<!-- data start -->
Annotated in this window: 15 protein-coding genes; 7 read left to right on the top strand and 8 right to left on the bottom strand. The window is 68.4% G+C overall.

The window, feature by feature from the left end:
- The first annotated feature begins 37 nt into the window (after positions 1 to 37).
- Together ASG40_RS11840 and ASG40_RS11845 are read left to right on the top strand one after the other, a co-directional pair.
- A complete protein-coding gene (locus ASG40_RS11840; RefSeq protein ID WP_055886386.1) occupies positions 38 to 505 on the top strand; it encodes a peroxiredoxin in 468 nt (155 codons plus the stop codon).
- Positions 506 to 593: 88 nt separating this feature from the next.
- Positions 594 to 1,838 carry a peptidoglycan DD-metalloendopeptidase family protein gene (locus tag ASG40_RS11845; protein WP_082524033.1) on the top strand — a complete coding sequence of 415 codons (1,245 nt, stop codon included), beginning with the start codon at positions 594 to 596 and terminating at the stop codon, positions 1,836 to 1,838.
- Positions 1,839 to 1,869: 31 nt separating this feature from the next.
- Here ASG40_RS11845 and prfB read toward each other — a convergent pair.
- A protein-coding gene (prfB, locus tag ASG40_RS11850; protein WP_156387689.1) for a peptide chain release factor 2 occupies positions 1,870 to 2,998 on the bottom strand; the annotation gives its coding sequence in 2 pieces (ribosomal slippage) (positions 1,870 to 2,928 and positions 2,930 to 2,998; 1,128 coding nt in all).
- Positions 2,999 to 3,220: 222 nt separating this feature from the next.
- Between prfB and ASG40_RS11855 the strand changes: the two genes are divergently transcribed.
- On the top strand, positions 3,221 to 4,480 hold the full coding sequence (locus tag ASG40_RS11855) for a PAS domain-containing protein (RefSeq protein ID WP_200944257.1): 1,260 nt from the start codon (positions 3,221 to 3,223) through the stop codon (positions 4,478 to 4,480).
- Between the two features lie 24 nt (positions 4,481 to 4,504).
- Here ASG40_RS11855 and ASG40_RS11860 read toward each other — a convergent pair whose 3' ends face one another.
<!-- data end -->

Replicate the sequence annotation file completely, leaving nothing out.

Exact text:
Annotated in this window: 15 protein-coding genes; 7 read left to right on the top strand and 8 right to left on the bottom strand. The window is 68.4% G+C overall.

The window, feature by feature from the left end:
- The first annotated feature begins 37 nt into the window (after positions 1 to 37).
- Together ASG40_RS11840 and ASG40_RS11845 are read left to right on the top strand one after the other, a co-directional pair.
- A complete protein-coding gene (locus ASG40_RS11840; RefSeq protein ID WP_055886386.1) occupies positions 38 to 505 on the top strand; it encodes a peroxiredoxin in 468 nt (155 codons plus the stop codon).
- Positions 506 to 593: 88 nt separating this feature from the next.
- Positions 594 to 1,838 carry a peptidoglycan DD-metalloendopeptidase family protein gene (locus tag ASG40_RS11845; protein WP_082524033.1) on the top strand — a complete coding sequence of 415 codons (1,245 nt, stop codon included), beginning with the start codon at positions 594 to 596 and terminating at the stop codon, positions 1,836 to 1,838.
- Positions 1,839 to 1,869: 31 nt separating this feature from the next.
- Here ASG40_RS11845 and prfB read toward each other — a convergent pair.
- A protein-coding gene (prfB, locus tag ASG40_RS11850; protein WP_156387689.1) for a peptide chain release factor 2 occupies positions 1,870 to 2,998 on the bottom strand; the annotation gives its coding sequence in 2 pieces (ribosomal slippage) (positions 1,870 to 2,928 and positions 2,930 to 2,998; 1,128 coding nt in all).
- Positions 2,999 to 3,220: 222 nt separating this feature from the next.
- Between prfB and ASG40_RS11855 the strand changes: the two genes are divergently transcribed.
- On the top strand, positions 3,221 to 4,480 hold the full coding sequence (locus tag ASG40_RS11855) for a PAS domain-containing protein (RefSeq protein ID WP_200944257.1): 1,260 nt from the start codon (positions 3,221 to 3,223) through the stop codon (positions 4,478 to 4,480).
- Between the two features lie 24 nt (positions 4,481 to 4,504).
- Here ASG40_RS11855 and ASG40_RS11860 read toward each other — a convergent pair whose 3' ends face one another.